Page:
The retail industry has undergone many changes over the years. E-commerce stores have drawn a lot of focus; retailers have leaned towards inbound marketing; social media has become a crucial part of a retail store’s consumer analysis; however, there is one thing that has not really changed. The retail industry is customer-centric – it is dependent on the habitual patterns of the customers. Hence, understanding consumers has always been and will always be the key to building a successful and sustainable business. The story of Target, one of the largest American retail corporations, will establish this fact.
Target and the expectant mothers
Back in 2002 Target started a marketing drive that has become a phenomenon of sorts. Their marketing team had analyzed customer data to discover that new parents are more likely to buy everything from one place, and they are also very loyal customers. A lot of retailers had similar insights and they tracked publicly available birth records to find out and target new parents. Target took a different path. They dived deep into purchase data to find out what expectant mothers and fathers buy. People buying things like maternity clothes and prenatal vitamins were identified. The theory was that if they could get hold of customers in their third trimester, they would be able to turn them into long term loyal buyers.
This theory worked wonders and Target started sending coupons for baby products to expectant mothers. And just so their data collection methods do not creep the customers out – because pregnancy is a pretty personal issue – they started putting those ads alongside ads for random products.
Where does machine learning come in?
What Target did in 2002 was nothing short of brilliant. The entire programme was based on human brilliance and the analytical prowess of the marketers. As USA’s 8th largest retail corporation, Target could afford all that. Machine learning democratizes the same strategy. Every enterprise today has large data assets. Machine learning makes it possible to use computers to find patterns in data. While it is not possible to replace human analysts in terms of developing data strategies and implementing machine learning algorithms, AI based solutions can be used to lift a lot of burden off the shoulders of the knowledge workers. Machine learning has effectively revolutionized marketing strategy. And retailers around the world are reaping its benefits.
The benefits of machine learning enjoyed by retailers
Automation and AI augmented decision making has changed many industries. Retailers have enjoyed their unique set of benefits.
SKU assortment optimization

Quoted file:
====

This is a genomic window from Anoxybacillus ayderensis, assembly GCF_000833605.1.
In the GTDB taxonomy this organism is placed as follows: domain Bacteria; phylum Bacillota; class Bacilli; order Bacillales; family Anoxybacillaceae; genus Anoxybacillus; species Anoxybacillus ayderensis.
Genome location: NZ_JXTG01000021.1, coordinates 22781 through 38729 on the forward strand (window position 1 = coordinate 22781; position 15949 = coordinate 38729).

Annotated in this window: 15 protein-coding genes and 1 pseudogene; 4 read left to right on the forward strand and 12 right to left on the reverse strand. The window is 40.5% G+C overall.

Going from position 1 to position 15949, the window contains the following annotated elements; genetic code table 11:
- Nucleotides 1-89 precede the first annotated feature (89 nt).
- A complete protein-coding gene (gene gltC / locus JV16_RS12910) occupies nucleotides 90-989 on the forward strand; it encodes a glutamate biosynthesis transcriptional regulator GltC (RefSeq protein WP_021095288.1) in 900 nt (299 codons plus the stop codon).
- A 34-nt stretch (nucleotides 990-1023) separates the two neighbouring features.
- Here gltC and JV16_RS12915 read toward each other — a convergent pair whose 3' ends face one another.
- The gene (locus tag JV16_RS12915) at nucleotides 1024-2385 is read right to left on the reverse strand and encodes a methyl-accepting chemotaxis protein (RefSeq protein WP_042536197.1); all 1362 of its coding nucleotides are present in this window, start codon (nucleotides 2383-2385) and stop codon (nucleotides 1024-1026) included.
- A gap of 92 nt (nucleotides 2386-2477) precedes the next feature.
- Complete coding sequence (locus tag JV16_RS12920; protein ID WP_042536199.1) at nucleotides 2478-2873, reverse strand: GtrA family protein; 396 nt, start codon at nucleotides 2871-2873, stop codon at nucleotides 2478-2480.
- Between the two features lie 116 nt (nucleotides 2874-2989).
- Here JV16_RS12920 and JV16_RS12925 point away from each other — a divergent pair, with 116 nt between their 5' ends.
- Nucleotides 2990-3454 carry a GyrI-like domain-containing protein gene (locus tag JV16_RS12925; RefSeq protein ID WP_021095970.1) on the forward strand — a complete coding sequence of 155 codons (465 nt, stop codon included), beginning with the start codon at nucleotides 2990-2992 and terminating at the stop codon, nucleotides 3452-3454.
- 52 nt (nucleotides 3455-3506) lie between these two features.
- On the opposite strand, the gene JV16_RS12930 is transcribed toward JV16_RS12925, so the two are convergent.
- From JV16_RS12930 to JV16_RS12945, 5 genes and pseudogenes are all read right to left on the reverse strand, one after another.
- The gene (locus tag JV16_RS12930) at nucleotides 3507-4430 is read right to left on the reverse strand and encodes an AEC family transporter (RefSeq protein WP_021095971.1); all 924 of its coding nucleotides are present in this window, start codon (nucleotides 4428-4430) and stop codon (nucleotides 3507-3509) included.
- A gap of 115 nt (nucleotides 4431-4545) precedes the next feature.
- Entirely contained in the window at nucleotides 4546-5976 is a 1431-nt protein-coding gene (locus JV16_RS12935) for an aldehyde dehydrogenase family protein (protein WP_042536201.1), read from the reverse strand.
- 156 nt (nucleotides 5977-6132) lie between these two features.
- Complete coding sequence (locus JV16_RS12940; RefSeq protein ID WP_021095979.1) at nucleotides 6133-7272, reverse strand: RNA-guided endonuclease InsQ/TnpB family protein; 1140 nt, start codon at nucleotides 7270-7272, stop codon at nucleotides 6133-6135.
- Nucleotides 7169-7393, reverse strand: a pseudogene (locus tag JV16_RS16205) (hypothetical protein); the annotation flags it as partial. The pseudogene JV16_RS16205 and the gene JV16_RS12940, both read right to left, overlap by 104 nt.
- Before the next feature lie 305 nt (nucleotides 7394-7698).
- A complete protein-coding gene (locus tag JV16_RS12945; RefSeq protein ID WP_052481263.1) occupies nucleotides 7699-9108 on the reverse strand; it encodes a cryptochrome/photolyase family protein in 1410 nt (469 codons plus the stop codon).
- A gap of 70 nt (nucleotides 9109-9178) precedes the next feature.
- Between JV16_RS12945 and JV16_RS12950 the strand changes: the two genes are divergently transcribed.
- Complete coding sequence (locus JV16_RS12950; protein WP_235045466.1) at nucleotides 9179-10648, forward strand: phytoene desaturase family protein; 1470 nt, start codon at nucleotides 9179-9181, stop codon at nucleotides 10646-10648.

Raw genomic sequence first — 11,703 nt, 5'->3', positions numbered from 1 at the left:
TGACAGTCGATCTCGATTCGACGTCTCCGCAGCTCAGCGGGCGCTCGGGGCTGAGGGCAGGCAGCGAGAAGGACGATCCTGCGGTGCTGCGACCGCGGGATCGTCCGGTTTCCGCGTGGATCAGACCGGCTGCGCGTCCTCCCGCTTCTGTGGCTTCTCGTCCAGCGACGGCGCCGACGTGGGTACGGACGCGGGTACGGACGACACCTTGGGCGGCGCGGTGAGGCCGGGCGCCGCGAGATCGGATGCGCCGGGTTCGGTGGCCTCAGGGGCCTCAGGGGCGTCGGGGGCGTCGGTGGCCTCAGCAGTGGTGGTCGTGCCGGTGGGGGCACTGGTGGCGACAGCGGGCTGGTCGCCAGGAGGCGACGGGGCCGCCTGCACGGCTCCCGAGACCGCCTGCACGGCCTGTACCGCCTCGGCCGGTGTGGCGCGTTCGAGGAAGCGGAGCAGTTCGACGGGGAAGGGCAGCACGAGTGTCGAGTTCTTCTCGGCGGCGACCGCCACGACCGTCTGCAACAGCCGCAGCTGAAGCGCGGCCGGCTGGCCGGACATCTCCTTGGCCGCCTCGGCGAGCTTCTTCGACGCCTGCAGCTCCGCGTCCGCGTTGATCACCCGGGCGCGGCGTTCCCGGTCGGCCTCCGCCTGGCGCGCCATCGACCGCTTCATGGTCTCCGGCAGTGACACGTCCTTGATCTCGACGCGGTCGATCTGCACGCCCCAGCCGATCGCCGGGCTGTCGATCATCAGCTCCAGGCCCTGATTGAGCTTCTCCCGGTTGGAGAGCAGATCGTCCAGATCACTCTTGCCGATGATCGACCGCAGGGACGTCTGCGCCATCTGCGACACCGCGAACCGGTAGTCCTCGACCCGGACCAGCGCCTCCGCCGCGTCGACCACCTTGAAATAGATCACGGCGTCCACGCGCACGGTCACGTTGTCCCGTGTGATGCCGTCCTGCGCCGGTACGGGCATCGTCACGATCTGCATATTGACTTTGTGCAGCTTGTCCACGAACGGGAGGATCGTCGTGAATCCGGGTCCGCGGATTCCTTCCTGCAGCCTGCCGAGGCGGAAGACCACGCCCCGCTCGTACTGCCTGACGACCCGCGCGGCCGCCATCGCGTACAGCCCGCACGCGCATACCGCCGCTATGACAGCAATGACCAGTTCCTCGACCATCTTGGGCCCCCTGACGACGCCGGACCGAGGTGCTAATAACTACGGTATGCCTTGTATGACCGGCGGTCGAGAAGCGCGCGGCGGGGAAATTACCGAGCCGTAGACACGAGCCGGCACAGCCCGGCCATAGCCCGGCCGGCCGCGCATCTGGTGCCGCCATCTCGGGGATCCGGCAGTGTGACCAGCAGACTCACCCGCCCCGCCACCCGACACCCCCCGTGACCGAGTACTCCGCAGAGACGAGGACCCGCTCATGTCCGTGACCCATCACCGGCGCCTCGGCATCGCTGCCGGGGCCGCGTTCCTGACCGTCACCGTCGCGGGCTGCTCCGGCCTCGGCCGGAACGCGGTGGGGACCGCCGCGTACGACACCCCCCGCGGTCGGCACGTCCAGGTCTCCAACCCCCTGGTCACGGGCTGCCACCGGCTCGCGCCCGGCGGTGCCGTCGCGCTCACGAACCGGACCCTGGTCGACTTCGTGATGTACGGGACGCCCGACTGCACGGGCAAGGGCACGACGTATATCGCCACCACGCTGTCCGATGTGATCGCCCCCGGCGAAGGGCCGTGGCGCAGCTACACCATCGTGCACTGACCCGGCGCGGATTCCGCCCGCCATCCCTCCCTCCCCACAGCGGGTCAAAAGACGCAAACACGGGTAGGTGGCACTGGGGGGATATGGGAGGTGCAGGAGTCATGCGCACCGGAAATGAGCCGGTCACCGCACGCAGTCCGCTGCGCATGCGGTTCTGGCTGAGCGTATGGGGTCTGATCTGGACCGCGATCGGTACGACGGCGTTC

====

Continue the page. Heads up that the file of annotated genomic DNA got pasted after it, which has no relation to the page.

SKU stands for stock-keeping units. These are alphanumeric codes attached to a certain type of product to internally keep track of inventory. This is a major part of inventory management. Assorting the SKU is an important and time-consuming task required for optimizing local inventories based on consumer metrics.
Machine learning algorithms can be trained to factor in customer details, purchase history and other features to optimize SKU assortment, thus freeing up a lot of knowledge workers.
As more and more retailers move to online mediums, product recommendations keep growing in importance. The automated product recommendations found on Amazon are pretty accurate and similar systems are adopted by major retail corporations around the world.
With major strides in natural language processing it is now possible to assess customer sentiments from reviews, social media content, and forum discussions. This assists product recommendations, marketing campaigns, and sales drives.
The fierce competition in the retail industry dictates that the product prices be optimized to create an edge over the rivals. Machine learning helps retailers factor in a number of different metrics to achieve optimal pricing for products.
It takes only one mistake to wrought a disaster when it comes to outbound marketing. Putting the right ads on the right screens at the right time is of the essence. Doing this at a large scale is an even bigger challenge. Machine learning algorithms can be used to segment large consumer bases depending on data. Marketing campaigns can then be targeted for specific consumer belts. This includes optimizing offers, composing emails, etc.
Also Read: How Machine Learning Will Shape the Future?
These are just some of the many benefits of machine learning in the retail industry. It can really work as a trump card for retail players to form a competitive edge. The growing dependence on machine learning has also created a sizable demand for personnel with machine learning training. People with machine learning skills are, therefore, highly sought after.